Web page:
Razi Shawahdeh came to Canada from Israel determined to learn English in order to expand his horizons. Now, almost 10 years later, he’s the communications officer for ILAC (International Language Academy of Canada), the Toronto-based private school for international students he attended when he first arrived.
“I spoke no English when I came here,” he says. “When I finished the nine-month language program at ILAC, I was able to apply to George Brown College for theatre and dramatic literature. Now I’m back here.”
Coming to a new school environment on his own with no English language skills was definitely challenging. But the journey was worth it for Shawahdeh. “I only had the people I knew at the school. But what I learned there has allowed me to build my career in Canada.”
ILAC is one of a growing list of private schools catering to international students wanting to pursue English language skills. According to executive director Jonathan Kolber, it receives students from more than 70 countries. “The more nationalities we get, the more interesting the school,” he says.
Of the 12,000 students that come to ILAC, 3,000 are in the 14-to-18-year-old age bracket. The biggest source countries are Russia, Venezuela, Brazil, Turkey and Ukraine. Unlike boarding schools, international programs typically place students with approved host families where they can immerse themselves in an English-speaking environment.
“Hosting families is a big part of the support mechanisms for these students,” Kolber says.
Parents typically send their children to these schools to improve their education and career prospects, he notes. “It adds a lot to their marketability if they actually study here. Parents tend to place a big value on Canadian post-secondary education.”
Kolber says interest in English-language programs is growing. “It used to be adults coming to learn more. But now more parents are seeing the value in teenagers getting a head start in learning English.”
Students that do come to these schools have typically spent 10 to 11 years in their home country’s education system. After taking the requisite months of English language instruction in Canada, most gain the proficiency to study at university.
Toronto International Academy, established in Mississauga, is a relatively small school with 200 students from grades nine to 12. According to Charles Lee, principal, its
major market is Asian countries, with some students coming from the Middle East.
He can attest to the fact that interest in international programs is growing. “The No.1 goal for most international students is to enter the top-tier universities in Canada,” Lee explains. “Canada happens to be the No.2 destination for these families, next to the United States.”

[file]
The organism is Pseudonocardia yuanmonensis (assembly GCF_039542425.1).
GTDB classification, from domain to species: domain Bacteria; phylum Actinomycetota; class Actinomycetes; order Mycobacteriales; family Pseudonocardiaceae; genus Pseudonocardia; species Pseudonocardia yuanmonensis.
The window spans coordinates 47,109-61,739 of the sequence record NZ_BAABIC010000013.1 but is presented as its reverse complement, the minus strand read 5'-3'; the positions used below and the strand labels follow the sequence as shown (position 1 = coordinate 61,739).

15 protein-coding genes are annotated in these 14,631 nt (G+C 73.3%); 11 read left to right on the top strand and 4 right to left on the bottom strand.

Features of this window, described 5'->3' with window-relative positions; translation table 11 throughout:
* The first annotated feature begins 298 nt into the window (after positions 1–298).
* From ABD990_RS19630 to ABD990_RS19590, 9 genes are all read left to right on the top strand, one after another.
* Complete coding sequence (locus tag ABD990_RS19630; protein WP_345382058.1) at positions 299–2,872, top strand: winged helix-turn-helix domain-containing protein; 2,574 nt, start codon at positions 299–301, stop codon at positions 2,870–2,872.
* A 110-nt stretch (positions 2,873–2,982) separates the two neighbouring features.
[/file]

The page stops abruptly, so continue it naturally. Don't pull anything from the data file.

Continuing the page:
The fact that the children who come to the school are mature and tend to be academically focused is a plus, he adds. “It makes our job a little easier.”
At the same time the cultural shock can be quite demanding, so the school works hard to help students understand about Canadian culture and life. In addition to finding compatible host families, activities often include educational field trips such as visits to university fairs.
What students also gain in a Canadian system is a grounding in critical thinking, analysis and leadership skills: all components for building a successful career, Lee says. “The way some kids are educated in their own country can be very mechanical. You have to be creative with the curriculum to help them.”
“The reason why these young people come is the huge advantage it affords them in their education and professional paths, as well as their personal lives,” says Gonzalo Peralta, executive director of Languages Canada in Ottawa. He notes that last year, its member institutions (199 and counting) received 145,000 international students.
Korea and Japan have always represented important markets for international students. More recently, interest has grown significantly from China and Saudi Arabia.
The fastest-growing market for international students is Brazil, he says. “With the World Cup and Olympics, they can’t possibly get to the next level without English. Two-thirds of all Brazilians travelling abroad come to Canada to study, and Toronto is the first choice for most of them.” Languages Canada is, in fact, in the process of working with Brazil to bring disadvantaged youth to Canada on scholarship programs.
The most interesting part of international schools is that they open an important door for young people, Peralta says. “Once they see that many become interested in the Pathway Program, which prepares them for going to college or university.”
As he points out, language is at the core of international education. “It’s really a pathway to everything: a successful academic career, a successful job and, in some cases, successful citizenship.”
The fact that Canada is a destination of choice is something to be proud of, he adds. “It speaks to the core of our multicultural identity. People understand that we have created something that is very vibrant and continues to grow.”
Club ESL is proud to be the preferred travel partner for ILAC and the only student tour company in Western Canada to be awarded the status of Honorary Associate Member of Languages Canada.